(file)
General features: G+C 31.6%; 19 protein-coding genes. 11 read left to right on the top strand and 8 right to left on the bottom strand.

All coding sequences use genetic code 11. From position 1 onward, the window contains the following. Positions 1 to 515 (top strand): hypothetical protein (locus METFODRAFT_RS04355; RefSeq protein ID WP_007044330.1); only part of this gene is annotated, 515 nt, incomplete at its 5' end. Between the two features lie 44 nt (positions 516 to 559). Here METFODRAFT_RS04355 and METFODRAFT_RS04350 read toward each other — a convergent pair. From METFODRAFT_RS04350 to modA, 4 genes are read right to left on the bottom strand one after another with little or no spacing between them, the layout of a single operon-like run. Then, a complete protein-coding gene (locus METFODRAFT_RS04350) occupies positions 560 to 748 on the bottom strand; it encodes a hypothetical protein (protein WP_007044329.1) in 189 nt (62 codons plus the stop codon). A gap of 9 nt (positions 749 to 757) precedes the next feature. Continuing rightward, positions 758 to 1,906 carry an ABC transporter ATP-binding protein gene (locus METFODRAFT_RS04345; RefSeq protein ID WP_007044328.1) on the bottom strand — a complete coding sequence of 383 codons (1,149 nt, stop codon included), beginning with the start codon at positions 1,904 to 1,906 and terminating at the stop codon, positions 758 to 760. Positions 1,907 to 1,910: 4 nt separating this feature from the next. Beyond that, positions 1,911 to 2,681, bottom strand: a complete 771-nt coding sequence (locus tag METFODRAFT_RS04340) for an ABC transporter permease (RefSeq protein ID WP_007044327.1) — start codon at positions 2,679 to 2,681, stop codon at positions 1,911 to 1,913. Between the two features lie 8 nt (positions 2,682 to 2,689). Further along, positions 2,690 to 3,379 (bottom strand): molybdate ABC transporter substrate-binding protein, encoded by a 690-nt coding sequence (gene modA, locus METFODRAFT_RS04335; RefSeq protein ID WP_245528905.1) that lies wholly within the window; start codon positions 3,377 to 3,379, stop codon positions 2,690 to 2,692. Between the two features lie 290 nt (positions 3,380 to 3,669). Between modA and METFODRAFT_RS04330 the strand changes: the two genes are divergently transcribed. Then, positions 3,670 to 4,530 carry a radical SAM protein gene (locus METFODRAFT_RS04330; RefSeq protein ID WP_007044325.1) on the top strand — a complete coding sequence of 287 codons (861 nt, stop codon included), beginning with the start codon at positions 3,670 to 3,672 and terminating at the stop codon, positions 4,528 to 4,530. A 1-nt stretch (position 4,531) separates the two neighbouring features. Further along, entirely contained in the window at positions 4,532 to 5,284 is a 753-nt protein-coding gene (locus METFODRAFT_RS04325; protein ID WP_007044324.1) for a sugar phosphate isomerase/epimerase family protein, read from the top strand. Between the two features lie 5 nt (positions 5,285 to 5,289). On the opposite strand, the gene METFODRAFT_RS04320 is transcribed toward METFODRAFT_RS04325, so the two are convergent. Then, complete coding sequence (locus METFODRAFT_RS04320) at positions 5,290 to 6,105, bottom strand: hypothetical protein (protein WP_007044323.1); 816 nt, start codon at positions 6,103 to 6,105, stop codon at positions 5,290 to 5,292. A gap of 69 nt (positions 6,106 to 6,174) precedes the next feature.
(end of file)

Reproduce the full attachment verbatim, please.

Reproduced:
General features: G+C 31.6%; 19 protein-coding genes. 11 read left to right on the top strand and 8 right to left on the bottom strand.

All coding sequences use genetic code 11. From position 1 onward, the window contains the following. Positions 1 to 515 (top strand): hypothetical protein (locus METFODRAFT_RS04355; RefSeq protein ID WP_007044330.1); only part of this gene is annotated, 515 nt, incomplete at its 5' end. Between the two features lie 44 nt (positions 516 to 559). Here METFODRAFT_RS04355 and METFODRAFT_RS04350 read toward each other — a convergent pair. From METFODRAFT_RS04350 to modA, 4 genes are read right to left on the bottom strand one after another with little or no spacing between them, the layout of a single operon-like run. Then, a complete protein-coding gene (locus METFODRAFT_RS04350) occupies positions 560 to 748 on the bottom strand; it encodes a hypothetical protein (protein WP_007044329.1) in 189 nt (62 codons plus the stop codon). A gap of 9 nt (positions 749 to 757) precedes the next feature. Continuing rightward, positions 758 to 1,906 carry an ABC transporter ATP-binding protein gene (locus METFODRAFT_RS04345; RefSeq protein ID WP_007044328.1) on the bottom strand — a complete coding sequence of 383 codons (1,149 nt, stop codon included), beginning with the start codon at positions 1,904 to 1,906 and terminating at the stop codon, positions 758 to 760. Positions 1,907 to 1,910: 4 nt separating this feature from the next. Beyond that, positions 1,911 to 2,681, bottom strand: a complete 771-nt coding sequence (locus tag METFODRAFT_RS04340) for an ABC transporter permease (RefSeq protein ID WP_007044327.1) — start codon at positions 2,679 to 2,681, stop codon at positions 1,911 to 1,913. Between the two features lie 8 nt (positions 2,682 to 2,689). Further along, positions 2,690 to 3,379 (bottom strand): molybdate ABC transporter substrate-binding protein, encoded by a 690-nt coding sequence (gene modA, locus METFODRAFT_RS04335; RefSeq protein ID WP_245528905.1) that lies wholly within the window; start codon positions 3,377 to 3,379, stop codon positions 2,690 to 2,692. Between the two features lie 290 nt (positions 3,380 to 3,669). Between modA and METFODRAFT_RS04330 the strand changes: the two genes are divergently transcribed. Then, positions 3,670 to 4,530 carry a radical SAM protein gene (locus METFODRAFT_RS04330; RefSeq protein ID WP_007044325.1) on the top strand — a complete coding sequence of 287 codons (861 nt, stop codon included), beginning with the start codon at positions 3,670 to 3,672 and terminating at the stop codon, positions 4,528 to 4,530. A 1-nt stretch (position 4,531) separates the two neighbouring features. Further along, entirely contained in the window at positions 4,532 to 5,284 is a 753-nt protein-coding gene (locus METFODRAFT_RS04325; protein ID WP_007044324.1) for a sugar phosphate isomerase/epimerase family protein, read from the top strand. Between the two features lie 5 nt (positions 5,285 to 5,289). On the opposite strand, the gene METFODRAFT_RS04320 is transcribed toward METFODRAFT_RS04325, so the two are convergent. Then, complete coding sequence (locus METFODRAFT_RS04320) at positions 5,290 to 6,105, bottom strand: hypothetical protein (protein WP_007044323.1); 816 nt, start codon at positions 6,103 to 6,105, stop codon at positions 5,290 to 5,292. A gap of 69 nt (positions 6,106 to 6,174) precedes the next feature.